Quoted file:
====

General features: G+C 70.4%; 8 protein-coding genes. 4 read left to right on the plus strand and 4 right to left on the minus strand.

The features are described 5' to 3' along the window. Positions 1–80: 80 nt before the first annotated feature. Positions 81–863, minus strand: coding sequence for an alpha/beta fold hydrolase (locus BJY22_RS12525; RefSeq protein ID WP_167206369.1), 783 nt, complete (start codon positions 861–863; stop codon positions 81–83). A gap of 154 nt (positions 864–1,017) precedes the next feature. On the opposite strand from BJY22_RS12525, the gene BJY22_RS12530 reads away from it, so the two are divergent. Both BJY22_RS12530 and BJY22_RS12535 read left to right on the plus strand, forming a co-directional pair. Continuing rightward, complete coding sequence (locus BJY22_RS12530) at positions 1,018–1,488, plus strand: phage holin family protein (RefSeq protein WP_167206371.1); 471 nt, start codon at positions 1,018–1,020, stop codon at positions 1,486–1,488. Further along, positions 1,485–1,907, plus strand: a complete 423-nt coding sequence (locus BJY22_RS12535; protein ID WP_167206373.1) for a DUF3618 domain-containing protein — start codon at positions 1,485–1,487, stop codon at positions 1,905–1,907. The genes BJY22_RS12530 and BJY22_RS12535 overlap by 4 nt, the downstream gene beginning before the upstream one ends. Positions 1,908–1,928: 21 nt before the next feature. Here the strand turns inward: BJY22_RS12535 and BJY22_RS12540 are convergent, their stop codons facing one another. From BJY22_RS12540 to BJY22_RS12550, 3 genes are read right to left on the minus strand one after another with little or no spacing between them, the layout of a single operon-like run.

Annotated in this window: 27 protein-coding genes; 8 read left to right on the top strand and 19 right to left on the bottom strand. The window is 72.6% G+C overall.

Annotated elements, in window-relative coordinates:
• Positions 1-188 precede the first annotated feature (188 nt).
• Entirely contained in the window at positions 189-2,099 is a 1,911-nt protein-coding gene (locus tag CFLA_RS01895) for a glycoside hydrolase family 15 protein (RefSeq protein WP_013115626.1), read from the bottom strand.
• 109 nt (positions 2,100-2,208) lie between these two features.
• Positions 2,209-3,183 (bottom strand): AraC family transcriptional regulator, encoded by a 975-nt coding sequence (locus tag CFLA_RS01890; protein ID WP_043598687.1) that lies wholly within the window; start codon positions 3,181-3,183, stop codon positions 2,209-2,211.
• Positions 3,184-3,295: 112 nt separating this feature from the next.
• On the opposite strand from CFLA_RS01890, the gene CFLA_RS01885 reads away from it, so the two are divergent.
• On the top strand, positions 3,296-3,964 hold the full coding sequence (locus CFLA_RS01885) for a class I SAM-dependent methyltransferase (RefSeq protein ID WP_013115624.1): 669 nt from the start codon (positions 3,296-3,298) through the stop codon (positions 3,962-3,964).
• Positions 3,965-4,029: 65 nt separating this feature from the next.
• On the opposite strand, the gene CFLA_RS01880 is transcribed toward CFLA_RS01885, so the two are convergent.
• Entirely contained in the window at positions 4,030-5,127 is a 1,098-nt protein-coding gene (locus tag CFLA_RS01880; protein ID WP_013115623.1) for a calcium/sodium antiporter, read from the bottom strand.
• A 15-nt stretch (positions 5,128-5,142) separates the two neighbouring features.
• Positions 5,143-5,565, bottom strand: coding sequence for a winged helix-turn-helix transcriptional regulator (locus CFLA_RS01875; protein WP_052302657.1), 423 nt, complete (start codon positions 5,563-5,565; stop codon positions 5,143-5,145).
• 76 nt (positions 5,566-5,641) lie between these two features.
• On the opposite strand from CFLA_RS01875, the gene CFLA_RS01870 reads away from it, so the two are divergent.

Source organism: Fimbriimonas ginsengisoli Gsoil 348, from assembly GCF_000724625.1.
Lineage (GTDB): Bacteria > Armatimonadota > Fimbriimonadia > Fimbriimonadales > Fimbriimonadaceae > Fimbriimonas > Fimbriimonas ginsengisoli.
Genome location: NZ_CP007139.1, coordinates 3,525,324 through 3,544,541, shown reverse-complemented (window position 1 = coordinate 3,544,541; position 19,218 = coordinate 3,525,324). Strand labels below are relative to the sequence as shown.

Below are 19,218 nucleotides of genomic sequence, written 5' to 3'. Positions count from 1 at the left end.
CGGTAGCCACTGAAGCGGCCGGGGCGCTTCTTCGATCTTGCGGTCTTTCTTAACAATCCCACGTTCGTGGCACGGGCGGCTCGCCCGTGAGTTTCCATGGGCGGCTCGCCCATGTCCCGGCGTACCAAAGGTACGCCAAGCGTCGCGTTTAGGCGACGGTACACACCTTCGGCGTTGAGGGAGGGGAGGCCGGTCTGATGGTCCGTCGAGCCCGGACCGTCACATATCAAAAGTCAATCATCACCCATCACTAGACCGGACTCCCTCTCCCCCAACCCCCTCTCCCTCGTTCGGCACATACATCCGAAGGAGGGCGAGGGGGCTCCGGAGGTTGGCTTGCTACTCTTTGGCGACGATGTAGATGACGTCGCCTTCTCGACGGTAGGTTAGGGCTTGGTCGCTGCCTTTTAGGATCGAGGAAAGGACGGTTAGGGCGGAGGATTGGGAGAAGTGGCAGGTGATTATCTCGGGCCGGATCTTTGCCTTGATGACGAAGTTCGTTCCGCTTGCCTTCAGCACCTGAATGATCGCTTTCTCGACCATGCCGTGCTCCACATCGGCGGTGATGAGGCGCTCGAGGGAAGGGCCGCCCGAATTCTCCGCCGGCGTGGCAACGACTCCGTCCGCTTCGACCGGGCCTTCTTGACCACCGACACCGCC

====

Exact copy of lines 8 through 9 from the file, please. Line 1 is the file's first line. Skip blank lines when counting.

• Positions 2,209-3,183 (bottom strand): AraC family transcriptional regulator, encoded by a 975-nt coding sequence (locus tag CFLA_RS01890; protein ID WP_043598687.1) that lies wholly within the window; start codon positions 3,181-3,183, stop codon positions 2,209-2,211.
• Positions 3,184-3,295: 112 nt separating this feature from the next.